24. 24. to roll back changes, it is common to revert commit e.g., Commit message: revert hash 26 RQ3 - Stability of Patches
  25. 25. 0 50 100 % of patches reverted H patches DLH patches HMG patches Ledleagueinwins 2.81 0.27 0.32 RQ3 - Stability of Patches 27 • Finding: Tool-supported patches are generally stable.
  26. 26. RQ3 - Stability of Patches • Finding: Issues on fix patterns appear to be discovered quickly, however bug detection tools need long time. 28
  27. 27. RQ4 - Kind of Bugs • Spread of buggy code ~ Locality of the patches • Complexity of the bugs ~ Change operations 29
  28. 28. RQ4 - Bug Locality 0% 10% 20% 30% 40% 50% 60% 70% 80% 90% 100% H pathes DLH Patches HMG Patches % of patches 1 file 2 files 3 files 4 files 5+ files 0% 10% 20% 30% 40% 50% 60% 70% 80% 90% 100% H pathes DLH Patches HMG Patches % of patches 1 hunk 2 hunks 3 hunks 4 hunks 5+ hunks 0% 10% 20% 30% 40% 50% 60% 70% 80% 90% 100% H pathes DLH Patches HMG Patches % of patches 1 line 2 lines 3 lines 4 lines 5+ lines More Local Several Hunks Several Lines 30
  29. 29. Change operations - Gumtree If/Unary:del Ident/GenericString:mv If/FunCall:add Ident/GenericString:mv 31 • AST DiffTool to identify change operations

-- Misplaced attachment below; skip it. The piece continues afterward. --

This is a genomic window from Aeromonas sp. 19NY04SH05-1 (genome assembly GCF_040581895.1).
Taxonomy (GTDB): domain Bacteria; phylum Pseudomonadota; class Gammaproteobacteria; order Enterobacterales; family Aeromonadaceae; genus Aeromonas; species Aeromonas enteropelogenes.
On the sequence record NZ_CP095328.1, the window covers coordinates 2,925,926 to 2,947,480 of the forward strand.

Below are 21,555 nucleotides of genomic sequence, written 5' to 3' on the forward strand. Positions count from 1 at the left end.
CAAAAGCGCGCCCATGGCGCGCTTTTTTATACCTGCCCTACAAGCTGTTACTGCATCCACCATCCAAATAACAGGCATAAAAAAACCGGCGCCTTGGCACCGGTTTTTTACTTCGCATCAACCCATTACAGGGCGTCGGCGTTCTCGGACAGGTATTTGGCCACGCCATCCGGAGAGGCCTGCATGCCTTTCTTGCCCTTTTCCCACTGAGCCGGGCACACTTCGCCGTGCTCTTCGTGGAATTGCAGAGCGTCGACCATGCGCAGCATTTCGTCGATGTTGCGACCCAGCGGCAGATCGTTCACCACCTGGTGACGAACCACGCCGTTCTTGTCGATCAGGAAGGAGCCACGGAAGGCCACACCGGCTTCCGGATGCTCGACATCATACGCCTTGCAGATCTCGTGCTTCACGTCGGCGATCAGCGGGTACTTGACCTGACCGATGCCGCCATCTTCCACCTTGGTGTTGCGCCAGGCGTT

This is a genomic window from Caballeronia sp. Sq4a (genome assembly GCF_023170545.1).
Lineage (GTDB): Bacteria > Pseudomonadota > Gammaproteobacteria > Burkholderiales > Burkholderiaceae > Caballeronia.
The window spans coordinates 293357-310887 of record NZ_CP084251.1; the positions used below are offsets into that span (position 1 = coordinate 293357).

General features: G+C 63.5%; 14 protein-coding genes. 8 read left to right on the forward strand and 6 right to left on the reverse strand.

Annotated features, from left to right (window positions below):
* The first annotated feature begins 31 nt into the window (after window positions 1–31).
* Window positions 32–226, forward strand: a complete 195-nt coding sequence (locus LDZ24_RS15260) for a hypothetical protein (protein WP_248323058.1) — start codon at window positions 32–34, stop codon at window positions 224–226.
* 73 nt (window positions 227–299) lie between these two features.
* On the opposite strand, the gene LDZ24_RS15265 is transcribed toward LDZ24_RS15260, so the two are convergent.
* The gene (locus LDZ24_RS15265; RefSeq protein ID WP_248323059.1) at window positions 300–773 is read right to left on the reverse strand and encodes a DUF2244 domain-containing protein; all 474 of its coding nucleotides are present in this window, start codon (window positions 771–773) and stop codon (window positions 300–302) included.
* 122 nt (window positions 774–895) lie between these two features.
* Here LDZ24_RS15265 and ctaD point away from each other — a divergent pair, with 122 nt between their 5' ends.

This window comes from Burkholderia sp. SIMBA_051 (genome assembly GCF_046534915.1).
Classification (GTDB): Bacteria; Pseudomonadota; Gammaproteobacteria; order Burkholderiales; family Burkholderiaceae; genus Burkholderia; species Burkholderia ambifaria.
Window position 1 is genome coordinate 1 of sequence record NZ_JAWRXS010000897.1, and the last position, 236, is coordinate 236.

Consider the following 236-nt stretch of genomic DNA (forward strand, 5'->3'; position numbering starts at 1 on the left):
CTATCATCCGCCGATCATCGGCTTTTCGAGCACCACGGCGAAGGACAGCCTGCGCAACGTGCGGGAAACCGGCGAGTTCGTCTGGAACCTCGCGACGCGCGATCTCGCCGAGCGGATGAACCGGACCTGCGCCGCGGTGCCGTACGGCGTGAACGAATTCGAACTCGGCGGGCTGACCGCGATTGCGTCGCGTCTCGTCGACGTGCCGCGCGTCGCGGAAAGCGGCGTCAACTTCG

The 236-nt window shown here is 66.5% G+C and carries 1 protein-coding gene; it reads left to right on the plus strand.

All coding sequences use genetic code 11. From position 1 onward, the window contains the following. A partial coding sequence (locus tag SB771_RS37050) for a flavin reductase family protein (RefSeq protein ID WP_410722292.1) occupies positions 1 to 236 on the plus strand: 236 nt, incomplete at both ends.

30. 30. RQ4 - Change operations in patches • Finding: Several change operations 0 10 20 30 40 50 60 70 Ident/GenericString GenericList/Left Compound/ExprStatement Program/Declaration Compound/If % of patches HMG Patches upd mv add del 0 10 20 30 40 50 60 70 80 Program/CppTop Ident/GenericString Program/Declaration Compound/ExprStatement Compound/If % of patches H Patches upd mv add del 0 5 10 15 20 25 30 35 40 45 Ident/GenericString Compound/ExprStatement Left/Constant Compound/If If/Compound % of patches DLH Patches upd mv add del 32
  31. 31. Take-aways 33 (1) Tools are gradually adopted. (2) HMG patches leverage micro-clones. (1) DLH HMG patches need more time to be accepted. Perhaps due to less-severity. (2) HMG patch acceptance has been fast.
  32. 32. Take-aways 34 (1) DLH HMG patches can also change several lines. (2) HMG patches change several files due to APIs. (1) More opportunities à HMG patches leverage redundancy. (2) Need to target more complex defects.
  33. 33. Really? 6 They use? Or don’t use? Adopted by whom? Patch à Accepted? Stable? Subject --- Data Sources 10 Bug Reports Change History Developer Discussion Patch Types + + Process H Process DLH Process HMG 13 •Fully Manual •Automated Localization (static/dynamic analysis) •Manual Patch Generation •Manual Design of Patch Template •Automatic Application RQ2 - Commitment of developers • Finding: Patch application tools enable developers to remain committed to contributing patches to the code base. 31 = # patches integrated into Linux * # days between first patch and last patch